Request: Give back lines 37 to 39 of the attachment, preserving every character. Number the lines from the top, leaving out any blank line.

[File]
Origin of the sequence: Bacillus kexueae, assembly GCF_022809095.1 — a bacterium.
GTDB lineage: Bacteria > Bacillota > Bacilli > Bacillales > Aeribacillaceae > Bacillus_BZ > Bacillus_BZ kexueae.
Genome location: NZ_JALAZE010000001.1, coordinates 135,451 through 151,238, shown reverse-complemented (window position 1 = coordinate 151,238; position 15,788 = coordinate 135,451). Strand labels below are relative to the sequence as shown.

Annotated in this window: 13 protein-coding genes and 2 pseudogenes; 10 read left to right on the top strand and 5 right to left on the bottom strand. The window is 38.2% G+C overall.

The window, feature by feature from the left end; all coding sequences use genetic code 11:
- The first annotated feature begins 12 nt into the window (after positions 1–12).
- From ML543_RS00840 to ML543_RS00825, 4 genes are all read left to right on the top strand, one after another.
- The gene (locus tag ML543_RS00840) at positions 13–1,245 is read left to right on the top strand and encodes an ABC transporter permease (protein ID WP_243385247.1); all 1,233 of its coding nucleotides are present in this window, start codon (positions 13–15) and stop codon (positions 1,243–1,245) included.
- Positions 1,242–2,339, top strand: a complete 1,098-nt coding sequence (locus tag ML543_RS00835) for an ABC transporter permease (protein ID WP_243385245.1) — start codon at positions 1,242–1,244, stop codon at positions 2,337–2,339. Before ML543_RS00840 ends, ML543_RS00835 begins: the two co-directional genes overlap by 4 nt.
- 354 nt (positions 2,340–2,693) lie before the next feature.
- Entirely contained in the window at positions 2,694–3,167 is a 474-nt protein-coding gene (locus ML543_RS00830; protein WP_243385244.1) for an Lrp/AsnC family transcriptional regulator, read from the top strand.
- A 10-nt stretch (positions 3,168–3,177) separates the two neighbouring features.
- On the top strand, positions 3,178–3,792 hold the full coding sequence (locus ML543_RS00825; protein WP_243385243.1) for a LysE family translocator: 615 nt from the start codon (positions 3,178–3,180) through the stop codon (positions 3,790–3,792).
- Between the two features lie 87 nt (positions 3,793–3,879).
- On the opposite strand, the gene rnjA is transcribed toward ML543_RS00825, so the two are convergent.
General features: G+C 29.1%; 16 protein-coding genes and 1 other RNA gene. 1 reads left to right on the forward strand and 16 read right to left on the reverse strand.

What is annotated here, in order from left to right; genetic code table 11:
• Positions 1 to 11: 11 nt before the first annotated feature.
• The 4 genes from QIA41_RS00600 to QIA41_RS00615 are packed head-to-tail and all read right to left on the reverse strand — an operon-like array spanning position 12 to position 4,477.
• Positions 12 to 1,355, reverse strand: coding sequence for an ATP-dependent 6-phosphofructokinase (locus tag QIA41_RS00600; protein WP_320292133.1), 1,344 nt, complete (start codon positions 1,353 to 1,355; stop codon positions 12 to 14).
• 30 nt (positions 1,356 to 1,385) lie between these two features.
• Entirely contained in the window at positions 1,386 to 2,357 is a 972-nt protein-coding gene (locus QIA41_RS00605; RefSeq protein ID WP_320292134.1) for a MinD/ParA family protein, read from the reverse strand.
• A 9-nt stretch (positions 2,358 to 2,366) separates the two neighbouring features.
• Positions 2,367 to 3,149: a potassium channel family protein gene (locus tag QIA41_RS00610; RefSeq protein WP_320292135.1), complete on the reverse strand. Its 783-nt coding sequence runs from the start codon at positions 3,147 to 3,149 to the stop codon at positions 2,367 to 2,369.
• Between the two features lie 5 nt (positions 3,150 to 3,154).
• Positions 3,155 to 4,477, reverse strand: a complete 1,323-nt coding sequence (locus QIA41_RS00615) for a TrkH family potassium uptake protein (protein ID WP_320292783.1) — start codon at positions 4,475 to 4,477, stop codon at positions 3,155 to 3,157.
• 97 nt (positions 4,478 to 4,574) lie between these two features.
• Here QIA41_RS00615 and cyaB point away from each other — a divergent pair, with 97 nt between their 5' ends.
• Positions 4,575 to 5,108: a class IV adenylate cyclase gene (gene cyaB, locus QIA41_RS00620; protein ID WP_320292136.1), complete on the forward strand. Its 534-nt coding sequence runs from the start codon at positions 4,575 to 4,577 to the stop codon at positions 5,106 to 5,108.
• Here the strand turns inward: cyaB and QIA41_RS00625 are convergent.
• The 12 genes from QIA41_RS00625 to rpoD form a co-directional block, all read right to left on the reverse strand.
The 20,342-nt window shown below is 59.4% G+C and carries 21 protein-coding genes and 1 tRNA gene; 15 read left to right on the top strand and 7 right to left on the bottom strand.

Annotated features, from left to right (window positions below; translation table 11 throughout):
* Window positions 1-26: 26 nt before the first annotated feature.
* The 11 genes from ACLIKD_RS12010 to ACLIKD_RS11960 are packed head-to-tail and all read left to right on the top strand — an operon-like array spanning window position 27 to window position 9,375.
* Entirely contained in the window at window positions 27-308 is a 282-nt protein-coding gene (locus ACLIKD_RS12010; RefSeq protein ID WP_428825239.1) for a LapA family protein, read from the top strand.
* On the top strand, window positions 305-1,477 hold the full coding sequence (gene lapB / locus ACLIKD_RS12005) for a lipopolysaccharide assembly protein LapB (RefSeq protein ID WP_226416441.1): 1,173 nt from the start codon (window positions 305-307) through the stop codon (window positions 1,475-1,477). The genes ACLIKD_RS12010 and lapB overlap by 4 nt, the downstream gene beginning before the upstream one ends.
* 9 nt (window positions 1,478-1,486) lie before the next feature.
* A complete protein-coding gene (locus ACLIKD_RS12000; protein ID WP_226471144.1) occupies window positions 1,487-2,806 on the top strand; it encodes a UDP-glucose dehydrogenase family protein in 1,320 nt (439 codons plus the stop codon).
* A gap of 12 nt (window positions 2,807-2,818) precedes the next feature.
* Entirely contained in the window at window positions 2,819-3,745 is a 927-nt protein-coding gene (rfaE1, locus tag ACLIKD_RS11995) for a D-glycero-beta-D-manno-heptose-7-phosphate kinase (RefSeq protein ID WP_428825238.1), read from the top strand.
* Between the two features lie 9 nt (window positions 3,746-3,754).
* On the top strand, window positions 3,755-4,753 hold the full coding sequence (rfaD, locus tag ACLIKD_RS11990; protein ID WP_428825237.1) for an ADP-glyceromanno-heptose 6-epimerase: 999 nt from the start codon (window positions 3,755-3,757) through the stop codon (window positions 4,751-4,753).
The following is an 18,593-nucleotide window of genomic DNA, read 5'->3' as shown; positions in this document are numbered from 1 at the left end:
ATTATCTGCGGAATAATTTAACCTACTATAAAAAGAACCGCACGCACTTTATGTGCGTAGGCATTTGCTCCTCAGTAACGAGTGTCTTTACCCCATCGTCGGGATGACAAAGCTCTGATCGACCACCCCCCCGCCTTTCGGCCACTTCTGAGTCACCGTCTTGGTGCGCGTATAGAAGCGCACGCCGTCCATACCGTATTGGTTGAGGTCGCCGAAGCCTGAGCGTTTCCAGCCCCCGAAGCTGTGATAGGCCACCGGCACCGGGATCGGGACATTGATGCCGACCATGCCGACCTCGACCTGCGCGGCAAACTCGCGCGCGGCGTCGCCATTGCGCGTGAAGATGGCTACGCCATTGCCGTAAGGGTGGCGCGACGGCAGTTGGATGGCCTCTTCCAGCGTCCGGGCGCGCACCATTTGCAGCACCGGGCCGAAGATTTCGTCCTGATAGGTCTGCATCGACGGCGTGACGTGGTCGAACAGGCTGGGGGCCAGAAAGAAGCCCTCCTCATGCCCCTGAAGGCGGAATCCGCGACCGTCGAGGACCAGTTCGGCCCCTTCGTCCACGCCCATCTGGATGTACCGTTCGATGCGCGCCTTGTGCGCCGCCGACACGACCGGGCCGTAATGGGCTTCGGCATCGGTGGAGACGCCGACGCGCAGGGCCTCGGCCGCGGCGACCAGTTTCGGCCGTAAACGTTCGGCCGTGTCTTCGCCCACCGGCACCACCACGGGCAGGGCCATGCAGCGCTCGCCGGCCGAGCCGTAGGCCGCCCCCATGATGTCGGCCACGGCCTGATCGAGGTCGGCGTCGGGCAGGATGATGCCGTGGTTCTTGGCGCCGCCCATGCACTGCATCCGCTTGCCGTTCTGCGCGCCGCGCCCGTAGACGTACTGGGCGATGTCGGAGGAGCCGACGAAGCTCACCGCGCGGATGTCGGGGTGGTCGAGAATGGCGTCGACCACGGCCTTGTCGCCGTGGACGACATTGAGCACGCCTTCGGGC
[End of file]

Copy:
* On the top strand, window positions 305-1,477 hold the full coding sequence (gene lapB / locus ACLIKD_RS12005) for a lipopolysaccharide assembly protein LapB (RefSeq protein ID WP_226416441.1): 1,173 nt from the start codon (window positions 305-307) through the stop codon (window positions 1,475-1,477). The genes ACLIKD_RS12010 and lapB overlap by 4 nt, the downstream gene beginning before the upstream one ends.
* 9 nt (window positions 1,478-1,486) lie before the next feature.
* A complete protein-coding gene (locus ACLIKD_RS12000; protein ID WP_226471144.1) occupies window positions 1,487-2,806 on the top strand; it encodes a UDP-glucose dehydrogenase family protein in 1,320 nt (439 codons plus the stop codon).